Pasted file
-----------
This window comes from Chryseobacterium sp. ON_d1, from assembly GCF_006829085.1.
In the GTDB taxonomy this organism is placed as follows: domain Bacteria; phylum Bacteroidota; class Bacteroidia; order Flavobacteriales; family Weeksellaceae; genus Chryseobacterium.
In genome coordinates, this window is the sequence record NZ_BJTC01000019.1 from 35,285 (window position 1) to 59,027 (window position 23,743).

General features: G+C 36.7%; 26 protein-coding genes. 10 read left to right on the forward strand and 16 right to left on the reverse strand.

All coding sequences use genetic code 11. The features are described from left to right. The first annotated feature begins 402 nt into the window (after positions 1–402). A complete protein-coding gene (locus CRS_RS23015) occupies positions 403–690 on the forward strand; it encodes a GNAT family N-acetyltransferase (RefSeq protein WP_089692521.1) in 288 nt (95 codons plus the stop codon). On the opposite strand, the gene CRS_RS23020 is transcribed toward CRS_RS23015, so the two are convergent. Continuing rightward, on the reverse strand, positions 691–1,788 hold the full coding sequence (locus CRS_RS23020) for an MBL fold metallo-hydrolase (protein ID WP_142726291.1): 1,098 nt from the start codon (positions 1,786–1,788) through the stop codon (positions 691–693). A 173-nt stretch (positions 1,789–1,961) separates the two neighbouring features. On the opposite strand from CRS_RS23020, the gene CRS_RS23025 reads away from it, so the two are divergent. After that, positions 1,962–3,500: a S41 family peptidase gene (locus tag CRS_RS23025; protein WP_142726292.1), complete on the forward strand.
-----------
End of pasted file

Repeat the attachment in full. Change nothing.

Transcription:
This window comes from Chryseobacterium sp. ON_d1, from assembly GCF_006829085.1.
In the GTDB taxonomy this organism is placed as follows: domain Bacteria; phylum Bacteroidota; class Bacteroidia; order Flavobacteriales; family Weeksellaceae; genus Chryseobacterium.
In genome coordinates, this window is the sequence record NZ_BJTC01000019.1 from 35,285 (window position 1) to 59,027 (window position 23,743).

General features: G+C 36.7%; 26 protein-coding genes. 10 read left to right on the forward strand and 16 right to left on the reverse strand.

All coding sequences use genetic code 11. The features are described from left to right. The first annotated feature begins 402 nt into the window (after positions 1–402). A complete protein-coding gene (locus CRS_RS23015) occupies positions 403–690 on the forward strand; it encodes a GNAT family N-acetyltransferase (RefSeq protein WP_089692521.1) in 288 nt (95 codons plus the stop codon). On the opposite strand, the gene CRS_RS23020 is transcribed toward CRS_RS23015, so the two are convergent. Continuing rightward, on the reverse strand, positions 691–1,788 hold the full coding sequence (locus CRS_RS23020) for an MBL fold metallo-hydrolase (protein ID WP_142726291.1): 1,098 nt from the start codon (positions 1,786–1,788) through the stop codon (positions 691–693). A 173-nt stretch (positions 1,789–1,961) separates the two neighbouring features. On the opposite strand from CRS_RS23020, the gene CRS_RS23025 reads away from it, so the two are divergent. After that, positions 1,962–3,500: a S41 family peptidase gene (locus tag CRS_RS23025; protein WP_142726292.1), complete on the forward strand.